Sometimes, in the night, when the foxes are calling…
I want to run through downtown Swindon cloaked
in the cured hide of a wolf or large coyote, peering
out through the ragged eye sockets,
otherwise naked, breasts,
belly, vulva bare to the elements, running hard
on calloused fingers and feet, bleeding,
dark against dark tarmac, wearing the dirt into my flesh,
embedded with knuckles of glass.
I want to run in the night in a cloud of high-yipping foxes,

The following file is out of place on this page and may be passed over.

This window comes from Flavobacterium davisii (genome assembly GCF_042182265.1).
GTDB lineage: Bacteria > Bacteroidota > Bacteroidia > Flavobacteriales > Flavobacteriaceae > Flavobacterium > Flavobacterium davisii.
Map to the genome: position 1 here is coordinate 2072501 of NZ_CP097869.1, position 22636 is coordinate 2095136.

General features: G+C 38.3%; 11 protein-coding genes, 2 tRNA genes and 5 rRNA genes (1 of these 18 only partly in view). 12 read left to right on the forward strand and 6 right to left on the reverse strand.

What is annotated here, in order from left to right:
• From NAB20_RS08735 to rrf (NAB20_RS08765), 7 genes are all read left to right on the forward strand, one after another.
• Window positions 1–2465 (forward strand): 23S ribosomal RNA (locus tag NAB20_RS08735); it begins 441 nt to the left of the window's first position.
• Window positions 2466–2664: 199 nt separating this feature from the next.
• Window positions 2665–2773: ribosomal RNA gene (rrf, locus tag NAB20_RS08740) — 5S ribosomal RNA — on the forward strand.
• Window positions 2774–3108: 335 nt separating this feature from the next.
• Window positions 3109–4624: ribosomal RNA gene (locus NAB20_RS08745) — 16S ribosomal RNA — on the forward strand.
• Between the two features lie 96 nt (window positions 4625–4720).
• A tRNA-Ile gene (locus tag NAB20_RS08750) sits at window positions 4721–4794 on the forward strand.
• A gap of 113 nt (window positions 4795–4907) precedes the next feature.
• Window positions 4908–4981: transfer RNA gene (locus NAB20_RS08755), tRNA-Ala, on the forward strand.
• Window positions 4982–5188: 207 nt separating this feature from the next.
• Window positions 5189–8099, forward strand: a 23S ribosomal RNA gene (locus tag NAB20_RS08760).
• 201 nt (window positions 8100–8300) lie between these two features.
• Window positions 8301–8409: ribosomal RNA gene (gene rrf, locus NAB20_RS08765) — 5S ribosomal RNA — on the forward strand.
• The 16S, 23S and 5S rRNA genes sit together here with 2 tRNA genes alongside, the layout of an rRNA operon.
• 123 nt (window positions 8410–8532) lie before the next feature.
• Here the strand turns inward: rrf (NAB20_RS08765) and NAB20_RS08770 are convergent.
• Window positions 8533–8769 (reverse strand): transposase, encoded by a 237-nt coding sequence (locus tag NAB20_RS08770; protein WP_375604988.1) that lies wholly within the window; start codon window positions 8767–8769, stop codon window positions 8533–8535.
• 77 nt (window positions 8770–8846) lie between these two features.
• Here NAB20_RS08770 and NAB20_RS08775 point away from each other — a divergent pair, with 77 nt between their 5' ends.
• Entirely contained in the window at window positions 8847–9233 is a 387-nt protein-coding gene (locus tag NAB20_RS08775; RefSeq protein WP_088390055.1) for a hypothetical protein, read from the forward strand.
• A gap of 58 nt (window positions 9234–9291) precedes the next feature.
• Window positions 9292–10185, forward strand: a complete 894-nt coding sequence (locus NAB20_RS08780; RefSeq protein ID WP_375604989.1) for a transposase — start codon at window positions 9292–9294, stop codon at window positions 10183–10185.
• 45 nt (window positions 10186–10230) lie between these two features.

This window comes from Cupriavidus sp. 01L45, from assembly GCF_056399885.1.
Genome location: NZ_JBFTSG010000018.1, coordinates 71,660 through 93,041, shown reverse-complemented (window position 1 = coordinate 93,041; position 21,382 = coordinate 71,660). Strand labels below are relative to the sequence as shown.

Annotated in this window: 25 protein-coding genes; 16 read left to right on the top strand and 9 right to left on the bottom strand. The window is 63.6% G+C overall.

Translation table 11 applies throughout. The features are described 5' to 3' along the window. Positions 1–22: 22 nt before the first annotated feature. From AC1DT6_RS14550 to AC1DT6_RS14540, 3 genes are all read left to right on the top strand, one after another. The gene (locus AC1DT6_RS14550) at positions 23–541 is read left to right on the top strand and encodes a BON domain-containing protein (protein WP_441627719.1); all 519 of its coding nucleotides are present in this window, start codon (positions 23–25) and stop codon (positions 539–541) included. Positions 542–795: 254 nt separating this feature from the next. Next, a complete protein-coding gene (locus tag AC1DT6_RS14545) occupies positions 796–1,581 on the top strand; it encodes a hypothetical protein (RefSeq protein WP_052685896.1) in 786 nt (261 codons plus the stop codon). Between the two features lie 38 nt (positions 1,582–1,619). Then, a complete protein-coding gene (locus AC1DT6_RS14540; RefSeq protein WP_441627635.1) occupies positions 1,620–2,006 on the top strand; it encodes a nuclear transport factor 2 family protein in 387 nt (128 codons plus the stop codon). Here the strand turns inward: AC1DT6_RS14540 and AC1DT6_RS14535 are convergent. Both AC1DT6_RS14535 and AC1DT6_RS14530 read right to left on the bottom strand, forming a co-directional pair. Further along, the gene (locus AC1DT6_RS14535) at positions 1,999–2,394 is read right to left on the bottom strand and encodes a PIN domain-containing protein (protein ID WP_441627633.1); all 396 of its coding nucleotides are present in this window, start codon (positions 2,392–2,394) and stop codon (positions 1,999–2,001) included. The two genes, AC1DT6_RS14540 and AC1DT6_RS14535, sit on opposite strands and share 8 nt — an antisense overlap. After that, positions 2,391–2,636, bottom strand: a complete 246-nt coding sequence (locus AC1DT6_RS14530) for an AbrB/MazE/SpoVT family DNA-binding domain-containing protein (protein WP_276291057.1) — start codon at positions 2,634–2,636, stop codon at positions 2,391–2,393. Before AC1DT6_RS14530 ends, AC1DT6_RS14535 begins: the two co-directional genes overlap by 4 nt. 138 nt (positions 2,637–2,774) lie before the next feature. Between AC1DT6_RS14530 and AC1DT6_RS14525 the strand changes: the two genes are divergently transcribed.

teeth tearing the legs of the men fleeing bars,
arcing my legs against the silks of the women,
spreading my mark and my rank scent.
I want to hold the hard shaft
of my great-grandfather’s bone-handled knife
And know again the tang
of sharp, brown blade against hot flesh.
Such urges I have; I can barely suppress them.
Staring up at the ceiling, sexually satisfied,
made more carnal, more hungry by the edge of satisfaction,
my husband naked, breathing beside me in bed.
Outside my open window, the screaming of foxes.
I take hold of his hand.